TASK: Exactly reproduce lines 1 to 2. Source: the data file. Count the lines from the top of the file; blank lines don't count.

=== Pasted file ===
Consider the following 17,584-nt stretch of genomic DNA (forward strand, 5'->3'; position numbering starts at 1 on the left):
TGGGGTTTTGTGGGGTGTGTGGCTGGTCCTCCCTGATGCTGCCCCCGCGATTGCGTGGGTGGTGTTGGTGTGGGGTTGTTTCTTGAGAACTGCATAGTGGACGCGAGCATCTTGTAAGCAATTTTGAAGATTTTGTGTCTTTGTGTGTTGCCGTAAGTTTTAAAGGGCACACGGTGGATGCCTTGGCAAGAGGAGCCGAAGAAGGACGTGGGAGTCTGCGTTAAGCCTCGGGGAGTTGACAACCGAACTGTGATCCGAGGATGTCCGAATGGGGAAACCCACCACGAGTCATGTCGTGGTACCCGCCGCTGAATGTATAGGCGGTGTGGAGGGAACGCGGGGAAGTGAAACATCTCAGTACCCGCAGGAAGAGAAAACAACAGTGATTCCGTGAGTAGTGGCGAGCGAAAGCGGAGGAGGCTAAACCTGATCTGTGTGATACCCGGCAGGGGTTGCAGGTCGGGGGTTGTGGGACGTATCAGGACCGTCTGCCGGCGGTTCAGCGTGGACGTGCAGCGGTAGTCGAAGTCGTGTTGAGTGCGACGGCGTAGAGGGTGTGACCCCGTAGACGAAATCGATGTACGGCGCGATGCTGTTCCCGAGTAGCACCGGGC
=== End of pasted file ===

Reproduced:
Consider the following 17,584-nt stretch of genomic DNA (forward strand, 5'->3'; position numbering starts at 1 on the left):
TGGGGTTTTGTGGGGTGTGTGGCTGGTCCTCCCTGATGCTGCCCCCGCGATTGCGTGGGTGGTGTTGGTGTGGGGTTGTTTCTTGAGAACTGCATAGTGGACGCGAGCATCTTGTAAGCAATTTTGAAGATTTTGTGTCTTTGTGTGTTGCCGTAAGTTTTAAAGGGCACACGGTGGATGCCTTGGCAAGAGGAGCCGAAGAAGGACGTGGGAGTCTGCGTTAAGCCTCGGGGAGTTGACAACCGAACTGTGATCCGAGGATGTCCGAATGGGGAAACCCACCACGAGTCATGTCGTGGTACCCGCCGCTGAATGTATAGGCGGTGTGGAGGGAACGCGGGGAAGTGAAACATCTCAGTACCCGCAGGAAGAGAAAACAACAGTGATTCCGTGAGTAGTGGCGAGCGAAAGCGGAGGAGGCTAAACCTGATCTGTGTGATACCCGGCAGGGGTTGCAGGTCGGGGGTTGTGGGACGTATCAGGACCGTCTGCCGGCGGTTCAGCGTGGACGTGCAGCGGTAGTCGAAGTCGTGTTGAGTGCGACGGCGTAGAGGGTGTGACCCCGTAGACGAAATCGATGTACGGCGCGATGCTGTTCCCGAGTAGCACCGGGC